Too many point solutions for chronic conditions are ineffective and inefficient
Are Too Many Point Solutions Becoming a Point of Failure?
It's commonly cited that 50% of businesses manage anywhere from four to nine digital health benefit solutions at a time. This kind of vendor complexity makes things difficult for HR departments, and it's frustrating for employees who struggle with more than one chronic condition. Point-solution fatigue was a hot topic in 2022, with employers speaking at conferences nationwide about a desire for solution interoperability and eliminating data silos. Since chronic conditions tend to travel in packs, the phenomenon known as point-solution fatigue impacts most people who really need efficient and effective digital health benefits.
Can't Maintain the High
According to Healthcare IT News, initial enthusiasm for digital health—especially during the pandemic—created an "explosion in VC funding for digital health startups delivering point solutions."
By the end of 2021, with funding at an all-time high, the digital health marketplace was fragmented. Employers began taking a hard look at their existing digital health benefit investments, through the lens "that there's often more payback in optimizing workflows and driving adoption rates for existing digital health programs than in launching new ones; that there are more gains from consolidating platforms than in buying new ones; [and that] there's more benefit to slowing down on multimillion-dollar technology projects…"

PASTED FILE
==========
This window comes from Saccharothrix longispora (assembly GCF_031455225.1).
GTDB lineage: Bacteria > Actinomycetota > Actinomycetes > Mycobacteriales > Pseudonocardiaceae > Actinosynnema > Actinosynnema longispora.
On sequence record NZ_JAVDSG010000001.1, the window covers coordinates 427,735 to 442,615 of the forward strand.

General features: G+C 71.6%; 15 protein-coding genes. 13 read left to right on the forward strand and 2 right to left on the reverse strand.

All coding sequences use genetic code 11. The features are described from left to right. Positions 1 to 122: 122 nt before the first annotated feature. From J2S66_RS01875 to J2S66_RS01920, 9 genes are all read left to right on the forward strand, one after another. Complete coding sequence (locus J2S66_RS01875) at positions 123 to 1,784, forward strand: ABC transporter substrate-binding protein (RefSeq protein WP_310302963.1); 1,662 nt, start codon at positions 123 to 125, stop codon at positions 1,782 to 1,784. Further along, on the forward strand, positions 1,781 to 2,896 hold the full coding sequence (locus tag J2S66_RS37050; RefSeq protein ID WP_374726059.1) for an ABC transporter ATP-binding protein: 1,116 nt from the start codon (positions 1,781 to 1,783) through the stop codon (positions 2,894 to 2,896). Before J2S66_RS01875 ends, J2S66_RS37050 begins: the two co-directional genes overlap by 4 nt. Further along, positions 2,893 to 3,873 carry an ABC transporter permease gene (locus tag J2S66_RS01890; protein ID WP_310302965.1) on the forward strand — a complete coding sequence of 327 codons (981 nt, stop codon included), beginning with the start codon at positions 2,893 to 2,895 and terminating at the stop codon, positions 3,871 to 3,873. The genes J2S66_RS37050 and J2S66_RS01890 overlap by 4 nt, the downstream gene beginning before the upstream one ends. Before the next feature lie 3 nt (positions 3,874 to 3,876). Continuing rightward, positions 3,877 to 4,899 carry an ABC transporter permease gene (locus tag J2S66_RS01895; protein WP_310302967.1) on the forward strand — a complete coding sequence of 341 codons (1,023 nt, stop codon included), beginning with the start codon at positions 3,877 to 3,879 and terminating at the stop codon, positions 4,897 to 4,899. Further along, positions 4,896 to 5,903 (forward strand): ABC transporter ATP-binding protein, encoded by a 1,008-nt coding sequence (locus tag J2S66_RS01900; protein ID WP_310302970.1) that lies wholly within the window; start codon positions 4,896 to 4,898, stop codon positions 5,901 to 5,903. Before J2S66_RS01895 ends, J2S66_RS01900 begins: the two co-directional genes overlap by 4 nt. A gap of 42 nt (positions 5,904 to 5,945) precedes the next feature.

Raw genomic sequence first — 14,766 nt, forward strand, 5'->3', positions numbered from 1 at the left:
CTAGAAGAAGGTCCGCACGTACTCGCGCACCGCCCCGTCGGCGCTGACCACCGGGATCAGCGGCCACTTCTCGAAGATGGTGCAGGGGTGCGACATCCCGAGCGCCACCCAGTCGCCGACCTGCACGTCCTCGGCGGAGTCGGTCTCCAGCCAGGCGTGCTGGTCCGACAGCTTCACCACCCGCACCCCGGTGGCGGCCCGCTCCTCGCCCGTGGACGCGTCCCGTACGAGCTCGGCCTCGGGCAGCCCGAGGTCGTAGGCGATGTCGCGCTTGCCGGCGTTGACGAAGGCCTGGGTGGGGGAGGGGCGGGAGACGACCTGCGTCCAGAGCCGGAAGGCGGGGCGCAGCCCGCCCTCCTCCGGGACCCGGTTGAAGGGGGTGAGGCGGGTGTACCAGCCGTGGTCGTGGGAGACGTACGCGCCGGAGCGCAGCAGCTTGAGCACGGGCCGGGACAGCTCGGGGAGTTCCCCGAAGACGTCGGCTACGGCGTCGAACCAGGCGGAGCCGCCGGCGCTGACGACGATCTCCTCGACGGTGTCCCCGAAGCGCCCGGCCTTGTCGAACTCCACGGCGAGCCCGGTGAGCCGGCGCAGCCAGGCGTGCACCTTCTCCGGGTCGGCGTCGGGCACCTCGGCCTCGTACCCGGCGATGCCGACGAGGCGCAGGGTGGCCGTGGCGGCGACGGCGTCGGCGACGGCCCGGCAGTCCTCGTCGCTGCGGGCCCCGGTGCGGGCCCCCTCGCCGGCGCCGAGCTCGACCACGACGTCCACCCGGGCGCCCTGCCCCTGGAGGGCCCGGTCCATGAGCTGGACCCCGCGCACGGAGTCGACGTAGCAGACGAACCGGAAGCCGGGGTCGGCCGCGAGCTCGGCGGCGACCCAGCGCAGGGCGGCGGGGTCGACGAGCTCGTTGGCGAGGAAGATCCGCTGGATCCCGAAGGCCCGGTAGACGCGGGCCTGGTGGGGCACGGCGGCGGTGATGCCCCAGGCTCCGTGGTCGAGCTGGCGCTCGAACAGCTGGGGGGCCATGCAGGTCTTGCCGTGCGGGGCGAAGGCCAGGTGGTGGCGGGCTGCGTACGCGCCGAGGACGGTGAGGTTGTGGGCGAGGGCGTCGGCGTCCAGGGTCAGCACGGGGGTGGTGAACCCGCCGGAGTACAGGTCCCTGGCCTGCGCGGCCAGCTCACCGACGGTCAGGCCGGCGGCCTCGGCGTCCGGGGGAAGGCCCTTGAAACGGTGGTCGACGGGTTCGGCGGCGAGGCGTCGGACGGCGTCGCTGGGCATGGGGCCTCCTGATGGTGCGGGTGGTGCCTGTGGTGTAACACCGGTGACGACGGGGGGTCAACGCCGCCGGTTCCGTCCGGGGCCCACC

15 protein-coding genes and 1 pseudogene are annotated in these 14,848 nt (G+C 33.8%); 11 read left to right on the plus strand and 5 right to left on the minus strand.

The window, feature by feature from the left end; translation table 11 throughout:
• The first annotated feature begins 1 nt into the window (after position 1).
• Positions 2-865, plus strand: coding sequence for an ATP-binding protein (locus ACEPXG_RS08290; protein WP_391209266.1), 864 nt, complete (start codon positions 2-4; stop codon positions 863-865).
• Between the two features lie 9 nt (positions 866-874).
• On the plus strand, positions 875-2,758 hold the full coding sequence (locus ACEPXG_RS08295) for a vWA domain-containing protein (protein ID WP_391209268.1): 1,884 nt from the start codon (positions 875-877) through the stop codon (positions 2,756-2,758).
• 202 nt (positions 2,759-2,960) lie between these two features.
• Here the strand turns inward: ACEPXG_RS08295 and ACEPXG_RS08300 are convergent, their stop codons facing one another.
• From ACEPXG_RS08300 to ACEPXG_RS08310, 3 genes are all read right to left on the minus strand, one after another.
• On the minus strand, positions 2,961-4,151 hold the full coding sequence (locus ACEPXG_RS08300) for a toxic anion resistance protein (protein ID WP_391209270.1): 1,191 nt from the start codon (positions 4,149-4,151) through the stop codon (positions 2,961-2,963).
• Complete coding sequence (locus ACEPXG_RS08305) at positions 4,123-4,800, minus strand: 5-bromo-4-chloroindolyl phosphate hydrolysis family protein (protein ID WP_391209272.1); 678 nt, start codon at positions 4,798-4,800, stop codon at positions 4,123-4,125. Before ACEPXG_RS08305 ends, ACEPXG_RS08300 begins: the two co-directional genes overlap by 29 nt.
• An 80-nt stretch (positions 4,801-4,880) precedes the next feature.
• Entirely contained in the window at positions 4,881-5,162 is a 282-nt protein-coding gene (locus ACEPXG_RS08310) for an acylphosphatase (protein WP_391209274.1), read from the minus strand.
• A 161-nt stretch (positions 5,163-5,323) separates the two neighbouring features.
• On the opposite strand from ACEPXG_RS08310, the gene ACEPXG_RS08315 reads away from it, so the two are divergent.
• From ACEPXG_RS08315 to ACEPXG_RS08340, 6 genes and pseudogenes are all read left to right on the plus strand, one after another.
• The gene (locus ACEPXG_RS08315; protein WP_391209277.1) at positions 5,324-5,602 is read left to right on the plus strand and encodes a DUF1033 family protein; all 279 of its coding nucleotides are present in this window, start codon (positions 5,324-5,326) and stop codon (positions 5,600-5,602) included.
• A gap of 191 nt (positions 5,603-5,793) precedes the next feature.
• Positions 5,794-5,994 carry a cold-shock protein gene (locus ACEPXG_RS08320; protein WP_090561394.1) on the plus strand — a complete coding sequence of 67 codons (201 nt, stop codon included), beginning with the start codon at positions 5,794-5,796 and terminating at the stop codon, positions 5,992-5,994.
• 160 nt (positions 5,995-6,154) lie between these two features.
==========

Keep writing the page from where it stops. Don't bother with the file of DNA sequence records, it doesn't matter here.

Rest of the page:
Overwhelmed HR departments, frustrated users, and newly cautious investors are all causing a radical shift in the digital health industry away from point solutions. Consolidation, creative partnerships, and other realignments will be critical for employers looking for digital health benefits that maximize engagement and deliver the best clinical outcomes and cost savings possible.
Research Favors Integrated Solutions
New research, conducted by Dario and published in the Journal of Medical Internet Research (JMIR) and presented at the American Diabetes Association's (ADA) 82nd Scientific Sessions, provides solid evidence that a single, integrated digital health platform helps people manage multiple chronic conditions more effectively than separate point solutions.
This is good news for people with common cardiometabolic conditions—such as diabetes, high blood pressure, and obesity—which are often accompanied by musculoskeletal disorders and mental health concerns.
It's also good news for the more than 40% of HR executives who, in a 2021 SHRM survey, said they have too many projects and too few staff, despite the need for modernized benefits packages that emphasize personal relevance, flexibility, and convenience.
To learn more about Dario visit www.dariohealth.com